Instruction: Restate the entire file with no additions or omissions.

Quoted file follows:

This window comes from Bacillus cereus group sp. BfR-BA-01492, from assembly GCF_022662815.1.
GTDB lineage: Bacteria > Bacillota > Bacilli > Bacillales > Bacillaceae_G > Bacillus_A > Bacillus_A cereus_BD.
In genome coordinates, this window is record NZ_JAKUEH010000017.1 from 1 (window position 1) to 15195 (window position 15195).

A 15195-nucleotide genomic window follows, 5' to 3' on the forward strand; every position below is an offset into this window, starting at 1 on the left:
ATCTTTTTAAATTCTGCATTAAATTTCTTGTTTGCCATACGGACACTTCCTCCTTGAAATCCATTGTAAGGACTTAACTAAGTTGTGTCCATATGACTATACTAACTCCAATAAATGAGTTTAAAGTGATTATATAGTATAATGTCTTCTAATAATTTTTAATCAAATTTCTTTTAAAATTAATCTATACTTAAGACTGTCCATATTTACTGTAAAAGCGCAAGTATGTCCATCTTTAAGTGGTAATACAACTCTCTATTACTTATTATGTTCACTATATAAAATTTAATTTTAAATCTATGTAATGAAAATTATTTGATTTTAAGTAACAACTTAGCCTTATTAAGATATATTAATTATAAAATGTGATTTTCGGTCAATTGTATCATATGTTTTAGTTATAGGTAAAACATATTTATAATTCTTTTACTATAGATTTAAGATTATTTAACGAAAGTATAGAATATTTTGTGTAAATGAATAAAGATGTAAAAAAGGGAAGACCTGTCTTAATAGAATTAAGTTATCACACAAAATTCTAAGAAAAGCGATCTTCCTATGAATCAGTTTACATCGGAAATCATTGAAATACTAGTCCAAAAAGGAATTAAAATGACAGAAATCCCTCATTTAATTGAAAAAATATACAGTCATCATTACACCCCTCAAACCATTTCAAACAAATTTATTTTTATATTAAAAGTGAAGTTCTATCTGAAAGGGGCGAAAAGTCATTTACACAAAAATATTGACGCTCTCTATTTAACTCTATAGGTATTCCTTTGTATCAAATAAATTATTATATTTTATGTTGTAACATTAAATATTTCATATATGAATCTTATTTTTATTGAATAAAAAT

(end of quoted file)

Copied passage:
This window comes from Bacillus cereus group sp. BfR-BA-01492, from assembly GCF_022662815.1.
GTDB lineage: Bacteria > Bacillota > Bacilli > Bacillales > Bacillaceae_G > Bacillus_A > Bacillus_A cereus_BD.
In genome coordinates, this window is record NZ_JAKUEH010000017.1 from 1 (window position 1) to 15195 (window position 15195).

A 15195-nucleotide genomic window follows, 5' to 3' on the forward strand; every position below is an offset into this window, starting at 1 on the left:
ATCTTTTTAAATTCTGCATTAAATTTCTTGTTTGCCATACGGACACTTCCTCCTTGAAATCCATTGTAAGGACTTAACTAAGTTGTGTCCATATGACTATACTAACTCCAATAAATGAGTTTAAAGTGATTATATAGTATAATGTCTTCTAATAATTTTTAATCAAATTTCTTTTAAAATTAATCTATACTTAAGACTGTCCATATTTACTGTAAAAGCGCAAGTATGTCCATCTTTAAGTGGTAATACAACTCTCTATTACTTATTATGTTCACTATATAAAATTTAATTTTAAATCTATGTAATGAAAATTATTTGATTTTAAGTAACAACTTAGCCTTATTAAGATATATTAATTATAAAATGTGATTTTCGGTCAATTGTATCATATGTTTTAGTTATAGGTAAAACATATTTATAATTCTTTTACTATAGATTTAAGATTATTTAACGAAAGTATAGAATATTTTGTGTAAATGAATAAAGATGTAAAAAAGGGAAGACCTGTCTTAATAGAATTAAGTTATCACACAAAATTCTAAGAAAAGCGATCTTCCTATGAATCAGTTTACATCGGAAATCATTGAAATACTAGTCCAAAAAGGAATTAAAATGACAGAAATCCCTCATTTAATTGAAAAAATATACAGTCATCATTACACCCCTCAAACCATTTCAAACAAATTTATTTTTATATTAAAAGTGAAGTTCTATCTGAAAGGGGCGAAAAGTCATTTACACAAAAATATTGACGCTCTCTATTTAACTCTATAGGTATTCCTTTGTATCAAATAAATTATTATATTTTATGTTGTAACATTAAATATTTCATATATGAATCTTATTTTTATTGAATAAAAAT